Sunday, October 11, 2015

Teaching Kids How to Think, Not What to Think

"Is Hashem real?"

It was a few months ago, during supper. My oldest, who's eight, put another forkful of food in her mouth and looked at me expectantly. My mind raced, trying to come up with a good way to answer the unexpected question.

"What do you think? I asked, both curious about her answer and stalling for time to think.

"I don't think so." She answered. "I think Hashem is like, someone from a story."

Recovering from the surprise of a fundamental theological question from my third grader, asked apropos of nothing between bites of mashed potatoes, I realized that I should handle it like I'd been handling the lesser religious questions my kids occasionally asked. Tell her about the different answers different people might give, along with age-appropriate explanations, and let her think about it.

"Some people think that." I said. "Other people think that He's real. You're teachers probably think that He's real."

She gave me a look that said, "No way!"

"Grandma and Grandpa think He's real, and so do Oma and Opa."

She laughed.

"They do." My wife chimed in.

"Some people think Hashem isn't real." I continued. "And some people aren't sure."

"What do you think?" My daughter asked.

I avoided the question. "Some people believe Hashem is real because that's what they were taught, or because that's what their family's believed for a long time, or because they think  He does stuff for them, or because they think they can prove it. Other people think there isn't any reason to think He's real. What do you think?"

"I don't know." She shrugged. "I still think Hashem is a story."

"Why'd you ask?" I asked.

She shrugged again, and went back to her supper.

Teaching my kids about religion gets complicated, most of all because my wife is a believer and I'm not, but also because I don't want to teach my kids what to think. I want to teach them how to think. About everything, not just religion. When one kid comes crying to me that another won't share a toy, or pushed her off the couch, or won't play what she wants to play, or hit her ("It was an ACCIDENT!") I don't just yell at the one who's in the wrong. Well, to be honest, sometimes I do, when I'm really busy or haven't had enough sleep or the kids just won't. Stop. Whining! But most of the time, I try to get each to think about what the situation felt like from the other's point of view, to understand why what she did was wrong, and to come up with a solution together. I want them to understand why they should or shouldn't do things, and to be able to think through a problem and come up with a solution. Not to just see A as good and B as bad because Mommy and Daddy said so.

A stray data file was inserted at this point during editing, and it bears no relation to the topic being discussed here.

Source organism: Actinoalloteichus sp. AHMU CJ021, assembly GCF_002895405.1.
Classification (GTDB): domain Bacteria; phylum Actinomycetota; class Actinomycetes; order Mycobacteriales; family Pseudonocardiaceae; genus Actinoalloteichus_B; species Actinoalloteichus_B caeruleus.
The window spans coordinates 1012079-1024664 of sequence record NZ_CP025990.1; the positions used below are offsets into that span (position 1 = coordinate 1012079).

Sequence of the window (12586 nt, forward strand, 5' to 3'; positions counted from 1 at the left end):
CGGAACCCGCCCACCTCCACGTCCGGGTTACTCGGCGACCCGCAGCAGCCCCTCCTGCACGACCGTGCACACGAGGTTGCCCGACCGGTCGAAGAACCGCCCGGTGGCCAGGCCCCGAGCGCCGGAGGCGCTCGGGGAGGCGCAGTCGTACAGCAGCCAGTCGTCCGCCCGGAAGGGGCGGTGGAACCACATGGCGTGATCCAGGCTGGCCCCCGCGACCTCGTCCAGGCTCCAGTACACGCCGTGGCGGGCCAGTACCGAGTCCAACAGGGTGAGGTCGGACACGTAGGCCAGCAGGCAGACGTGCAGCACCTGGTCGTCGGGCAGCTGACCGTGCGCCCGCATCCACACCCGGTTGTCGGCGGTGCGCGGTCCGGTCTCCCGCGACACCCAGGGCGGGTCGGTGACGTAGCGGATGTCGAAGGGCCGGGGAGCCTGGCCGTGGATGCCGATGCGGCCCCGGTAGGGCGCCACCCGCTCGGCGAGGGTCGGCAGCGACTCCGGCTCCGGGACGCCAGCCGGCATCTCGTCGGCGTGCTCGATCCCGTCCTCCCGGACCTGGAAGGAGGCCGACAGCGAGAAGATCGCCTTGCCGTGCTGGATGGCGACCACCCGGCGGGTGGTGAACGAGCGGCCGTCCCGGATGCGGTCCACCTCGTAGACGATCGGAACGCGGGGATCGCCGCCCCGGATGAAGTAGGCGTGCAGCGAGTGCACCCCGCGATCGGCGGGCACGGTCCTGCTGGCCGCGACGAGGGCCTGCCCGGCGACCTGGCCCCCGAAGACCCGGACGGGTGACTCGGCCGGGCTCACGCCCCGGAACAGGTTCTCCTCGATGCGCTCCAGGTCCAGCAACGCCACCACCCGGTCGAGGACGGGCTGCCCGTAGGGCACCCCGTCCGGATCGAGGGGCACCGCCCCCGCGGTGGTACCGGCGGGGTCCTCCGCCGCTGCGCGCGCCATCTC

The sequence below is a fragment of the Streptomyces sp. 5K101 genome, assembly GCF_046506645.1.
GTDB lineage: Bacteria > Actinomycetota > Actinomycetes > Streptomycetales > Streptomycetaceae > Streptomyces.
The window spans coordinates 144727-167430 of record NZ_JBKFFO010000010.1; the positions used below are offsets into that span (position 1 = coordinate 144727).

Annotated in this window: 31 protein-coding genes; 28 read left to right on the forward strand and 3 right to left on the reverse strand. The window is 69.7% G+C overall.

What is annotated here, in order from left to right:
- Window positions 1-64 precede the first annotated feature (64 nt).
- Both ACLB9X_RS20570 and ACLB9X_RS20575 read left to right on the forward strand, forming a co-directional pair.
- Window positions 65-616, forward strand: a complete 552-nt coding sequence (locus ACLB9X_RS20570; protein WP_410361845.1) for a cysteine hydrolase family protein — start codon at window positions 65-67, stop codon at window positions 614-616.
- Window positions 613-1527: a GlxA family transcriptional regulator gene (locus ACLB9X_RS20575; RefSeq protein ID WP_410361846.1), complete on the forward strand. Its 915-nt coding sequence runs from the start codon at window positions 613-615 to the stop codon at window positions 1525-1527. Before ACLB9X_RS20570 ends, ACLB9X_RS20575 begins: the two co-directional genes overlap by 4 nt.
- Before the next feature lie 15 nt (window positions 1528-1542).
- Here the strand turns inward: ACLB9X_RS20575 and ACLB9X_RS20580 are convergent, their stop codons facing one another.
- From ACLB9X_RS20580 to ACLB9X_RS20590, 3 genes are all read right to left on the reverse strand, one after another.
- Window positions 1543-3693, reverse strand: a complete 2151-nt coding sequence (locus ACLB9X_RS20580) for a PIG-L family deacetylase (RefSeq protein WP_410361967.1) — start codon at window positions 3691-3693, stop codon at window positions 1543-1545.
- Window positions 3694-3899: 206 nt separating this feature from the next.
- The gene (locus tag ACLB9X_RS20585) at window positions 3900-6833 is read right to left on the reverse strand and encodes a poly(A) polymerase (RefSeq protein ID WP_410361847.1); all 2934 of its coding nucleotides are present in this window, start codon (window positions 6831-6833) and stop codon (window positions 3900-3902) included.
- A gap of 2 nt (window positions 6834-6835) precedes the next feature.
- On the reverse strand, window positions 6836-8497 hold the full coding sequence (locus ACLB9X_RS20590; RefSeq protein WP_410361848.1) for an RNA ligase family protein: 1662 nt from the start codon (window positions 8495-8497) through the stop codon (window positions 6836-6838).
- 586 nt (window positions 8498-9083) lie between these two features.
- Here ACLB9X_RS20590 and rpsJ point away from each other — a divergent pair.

I hit upon the present-the-range-of-views way of handling religious questions a little over a year ago, when we got new neighbors. A Lubavitch family with girls the same ages as my daughters moved in on our block. There aren't many kids on our street,  and my girls were delighted to have new playmates. About a month after they moved in, we were sitting around the fire pit in the backyard roasting marshmallows when my daughter asked, "What's tznius?"

I explained to her that tznius was how certain people thought people were supposed to dress and act in public, and that there are widely varying ideas of what was acceptable. She thought it was hilarious that nudists walk around naked, and so weird that someone would cover themselves completely in a burka before going outside.

Broad and fundamental religious questions don't come up too often. While religion is one of my favorite topics, and I often discuss it with friends or bore my wife talking about it, my kids don't pay much attention. They're more interested in their toys than the boring conversations the adults are having. Nor do my wife and I talk about it much to the kids. Religion in our house tends to be ritualistic rather than inspirational. We wash our hands and say hamotzie to thank Hashem, but we don't thank Him for finding a parking space. We don't say things like, "Baruch Hashem," or, "Bli ayin hara." To my kids, religion is about going to shul on Shabbos to eat candy and play with their friends, decorating the Succah, and the, "Hashem is here, Hashem is there…" version of God they picked up in school.

I encourage my kids to think about what they learn in school, usually by asking them questions to get them to think about it instead of just parroting it back. If Hashem is, "truly everywhere," does that mean He's in the food you're eating? Does He watch you  in the bathroom? Eww!

What to teach your kids when you're a skeptic raising children in a frum community is an often-discussed topic (or was, back when the blogosphere had more discussions). My solution has been to teach my kids how to think, not what, and to provide them with the tools and perspective to evaluate what they learn, whether in school or at home. They're still too young to really think independently, but I hope as they get older, as they learn more and as I'm able to teach them logic and critical thinking, they'll grow into people able to evaluate claims and to think for themselves. At that point, they'll make their own decisions about religion (and everything else), and I'll be proud of them for making up their own minds, whatever those decisions may be.